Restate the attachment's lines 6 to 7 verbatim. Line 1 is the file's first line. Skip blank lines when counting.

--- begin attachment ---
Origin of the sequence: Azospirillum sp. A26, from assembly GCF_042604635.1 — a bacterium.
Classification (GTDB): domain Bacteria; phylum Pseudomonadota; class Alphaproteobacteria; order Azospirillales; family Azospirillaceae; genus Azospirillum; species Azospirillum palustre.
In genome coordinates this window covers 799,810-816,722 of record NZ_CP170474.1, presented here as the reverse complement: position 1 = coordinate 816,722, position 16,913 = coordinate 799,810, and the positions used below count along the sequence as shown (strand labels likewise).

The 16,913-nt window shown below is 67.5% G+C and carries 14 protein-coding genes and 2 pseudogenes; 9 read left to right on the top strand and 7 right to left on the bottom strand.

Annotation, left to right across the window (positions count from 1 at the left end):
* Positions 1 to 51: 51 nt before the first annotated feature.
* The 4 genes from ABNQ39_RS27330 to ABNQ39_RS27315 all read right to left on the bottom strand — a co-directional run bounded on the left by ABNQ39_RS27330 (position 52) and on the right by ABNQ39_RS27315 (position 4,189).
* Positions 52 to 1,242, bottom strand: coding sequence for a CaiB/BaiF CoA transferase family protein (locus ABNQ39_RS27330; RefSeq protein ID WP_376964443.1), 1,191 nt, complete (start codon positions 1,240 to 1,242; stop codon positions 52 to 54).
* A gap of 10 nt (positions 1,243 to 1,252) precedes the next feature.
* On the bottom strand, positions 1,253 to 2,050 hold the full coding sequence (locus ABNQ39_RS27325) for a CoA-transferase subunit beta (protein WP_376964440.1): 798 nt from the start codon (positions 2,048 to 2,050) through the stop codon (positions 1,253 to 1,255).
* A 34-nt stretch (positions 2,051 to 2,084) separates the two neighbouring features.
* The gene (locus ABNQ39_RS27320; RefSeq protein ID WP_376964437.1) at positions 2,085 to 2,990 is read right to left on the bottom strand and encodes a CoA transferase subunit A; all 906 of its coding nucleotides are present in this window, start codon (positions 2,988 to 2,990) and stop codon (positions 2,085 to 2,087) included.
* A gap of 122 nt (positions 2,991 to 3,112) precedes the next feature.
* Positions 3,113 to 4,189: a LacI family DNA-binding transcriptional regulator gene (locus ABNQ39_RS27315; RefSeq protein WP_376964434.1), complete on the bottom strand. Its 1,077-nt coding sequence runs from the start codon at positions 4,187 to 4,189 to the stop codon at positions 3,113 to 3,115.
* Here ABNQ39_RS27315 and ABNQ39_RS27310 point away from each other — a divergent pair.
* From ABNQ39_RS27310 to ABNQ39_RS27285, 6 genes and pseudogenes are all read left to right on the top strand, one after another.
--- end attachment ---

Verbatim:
* Positions 1 to 51: 51 nt before the first annotated feature.
* The 4 genes from ABNQ39_RS27330 to ABNQ39_RS27315 all read right to left on the bottom strand — a co-directional run bounded on the left by ABNQ39_RS27330 (position 52) and on the right by ABNQ39_RS27315 (position 4,189).